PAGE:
Here’s the thing. Fresh air in certain polluted situations is not unwarranted. If you live in New York and you don’t have a fan system in your bathroom (and let’s face it, 98% of us don’t) and your tiny bathroom window faces the inner “courtyard,” then buying some Oust, Febreze, Lysol, AirWick and/or Glade products are not uncalled for. If you have roommates, these products are a lifesaver. I subscribe to both lighting a match and spraying something fragrant into the air upon finishing up in the bathroom when it’s not peeing. It’s worked in many a household.
But when you’re at work and no air freshener is around, it is absolutely mandatory to perform the Courtesy Flush. The Courtesy Flush, by definition, is “the act of flushing the toilet the instant the nose cone of the poop log hits the water and the poop is whisked away to an undisclosed location. This reduces the amount of air time the poop has to stink up the bathroom.” (Courtesy of http://mistupid.com) If it didn’t cost so much money, I would vote to have a lovely Glade scented candle burning at all time in the women’s bathroom.
Don’t get me wrong. I adore candles. And if you believe this guy, the “Candle Aficionado,” macho dudes are just as hooked on candles as women. The home fragrance industry, along with shops like Bath & Body Works, are doing their part to help homes look, feel and smell more fabulous.
Candles now have an appeal on many different levels. Candles – not just for light anymore! And certainly the more the consumers have buyer awareness of these things, more of us women can expect the candle gift basket when no one knows what to buy you when they get you for Secret Santa or if you’re throwing any kind of party at your home, and/or an acquaintence is forced to stop somewhere and buy you a gift, despite the fact that they don’t know you. (Society rules…I swear.)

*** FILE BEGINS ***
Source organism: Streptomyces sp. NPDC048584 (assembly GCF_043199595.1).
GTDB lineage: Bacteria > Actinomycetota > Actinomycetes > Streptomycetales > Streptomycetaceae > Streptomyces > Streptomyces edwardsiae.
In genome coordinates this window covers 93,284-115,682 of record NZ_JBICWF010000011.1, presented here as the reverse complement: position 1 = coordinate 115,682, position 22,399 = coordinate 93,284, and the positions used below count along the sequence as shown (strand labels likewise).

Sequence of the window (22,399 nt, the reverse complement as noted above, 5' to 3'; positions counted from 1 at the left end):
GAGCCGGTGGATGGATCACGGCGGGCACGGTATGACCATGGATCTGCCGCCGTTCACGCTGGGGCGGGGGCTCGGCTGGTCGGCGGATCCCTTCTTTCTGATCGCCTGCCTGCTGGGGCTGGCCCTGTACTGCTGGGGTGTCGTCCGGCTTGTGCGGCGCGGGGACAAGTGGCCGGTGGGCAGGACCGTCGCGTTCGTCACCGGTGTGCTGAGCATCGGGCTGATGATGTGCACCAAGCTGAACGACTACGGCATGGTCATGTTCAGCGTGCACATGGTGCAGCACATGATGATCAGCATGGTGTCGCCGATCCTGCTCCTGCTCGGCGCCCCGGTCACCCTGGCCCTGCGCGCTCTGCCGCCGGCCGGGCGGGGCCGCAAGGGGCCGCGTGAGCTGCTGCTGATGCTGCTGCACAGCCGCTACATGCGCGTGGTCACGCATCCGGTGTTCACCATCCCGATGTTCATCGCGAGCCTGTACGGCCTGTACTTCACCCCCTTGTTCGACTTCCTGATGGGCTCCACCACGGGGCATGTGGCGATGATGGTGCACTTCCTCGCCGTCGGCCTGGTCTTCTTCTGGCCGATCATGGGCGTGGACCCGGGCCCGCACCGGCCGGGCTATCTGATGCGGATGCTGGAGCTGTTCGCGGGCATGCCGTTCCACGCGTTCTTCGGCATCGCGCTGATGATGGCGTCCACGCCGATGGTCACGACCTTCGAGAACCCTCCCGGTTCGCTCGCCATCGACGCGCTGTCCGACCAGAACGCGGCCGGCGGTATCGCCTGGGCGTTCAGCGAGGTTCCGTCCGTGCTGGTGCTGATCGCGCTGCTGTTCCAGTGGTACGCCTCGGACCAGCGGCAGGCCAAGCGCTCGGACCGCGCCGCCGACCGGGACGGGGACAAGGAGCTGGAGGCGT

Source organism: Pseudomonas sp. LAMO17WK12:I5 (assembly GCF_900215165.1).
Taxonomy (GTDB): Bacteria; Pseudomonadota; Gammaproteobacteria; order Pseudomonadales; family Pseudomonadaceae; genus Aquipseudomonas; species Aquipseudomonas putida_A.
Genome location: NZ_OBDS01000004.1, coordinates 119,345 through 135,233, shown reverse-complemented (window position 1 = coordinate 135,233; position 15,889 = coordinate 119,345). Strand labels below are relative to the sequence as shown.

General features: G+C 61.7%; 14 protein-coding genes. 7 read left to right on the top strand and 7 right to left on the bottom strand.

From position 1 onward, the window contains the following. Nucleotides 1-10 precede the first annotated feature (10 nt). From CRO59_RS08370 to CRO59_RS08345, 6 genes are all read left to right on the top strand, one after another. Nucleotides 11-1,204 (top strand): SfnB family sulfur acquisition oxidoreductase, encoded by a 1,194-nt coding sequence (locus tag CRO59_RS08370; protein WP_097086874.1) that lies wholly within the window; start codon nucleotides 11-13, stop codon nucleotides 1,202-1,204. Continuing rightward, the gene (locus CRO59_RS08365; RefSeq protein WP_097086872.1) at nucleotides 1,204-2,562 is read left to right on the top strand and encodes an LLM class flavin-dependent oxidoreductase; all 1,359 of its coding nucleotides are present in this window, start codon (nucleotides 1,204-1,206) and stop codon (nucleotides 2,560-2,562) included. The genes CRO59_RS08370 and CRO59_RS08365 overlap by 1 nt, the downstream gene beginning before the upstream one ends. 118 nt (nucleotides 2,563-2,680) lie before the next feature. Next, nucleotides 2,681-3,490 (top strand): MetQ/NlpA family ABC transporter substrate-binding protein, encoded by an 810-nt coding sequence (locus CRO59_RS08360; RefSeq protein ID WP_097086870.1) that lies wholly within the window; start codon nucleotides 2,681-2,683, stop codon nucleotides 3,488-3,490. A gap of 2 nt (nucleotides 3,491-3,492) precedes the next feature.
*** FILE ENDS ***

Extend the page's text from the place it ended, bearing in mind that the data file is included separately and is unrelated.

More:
Last Christmas, my ex’s mother gave me a flameless, scented lavender candle. It was battery operated. It simulated the flickering of a flame (weakly). I suppose it was just meant to look pretty sitting up on a shelf. It sorta did. I had to put it right under my nose to smell any of the lavender scent it emitted. I don’t think I got much use out of it. But this is just a perfect example of things the candle industry is coming up with to “improve” on the basic design of wax-and-wick candles. And these things don’t come cheaply. Made with beeswax or soy, “designer” candles can cost hundreds of dollars. It almost makes a person want to dip some string in some cheap, colored wax you can buy at Michael’s. (A post on Michael’s will probably be put forth at some point in time. It’s one of the best stores on earth, if you like crafts. And I do.)
I don’t have a “side” on this issue, like boycott the home fragrance industry or anything. Although I do think that $9 billion is a little excessive and I don’t really need to be hit over the head with ten different ads about freshening up my home. But it begs another question about Marketing: is this really what women are running out and buying? Do those marketing reports really show that out of all the products in the world women between the ages of 25 and 55 could be buying, candles and other scented shit make the Top 5? I’m all about having some candles in a drawer for emergencies, and candles on shelves and on window sills for romantic moments. But the sheer pressure to buy scented candles all the time just feels a bit like overkill. “Buy! Buy! Buy! Your home will smell like regular air otherwise!”
And may I say, never was there a better pairing than when the disinfectant industry teamed up with the home fragrance industry, so we can be germ free AND smell artificially awesome. It’s what living in America is all about.
Buy your candles with care. That’s all I’m saying. Smell responsibly.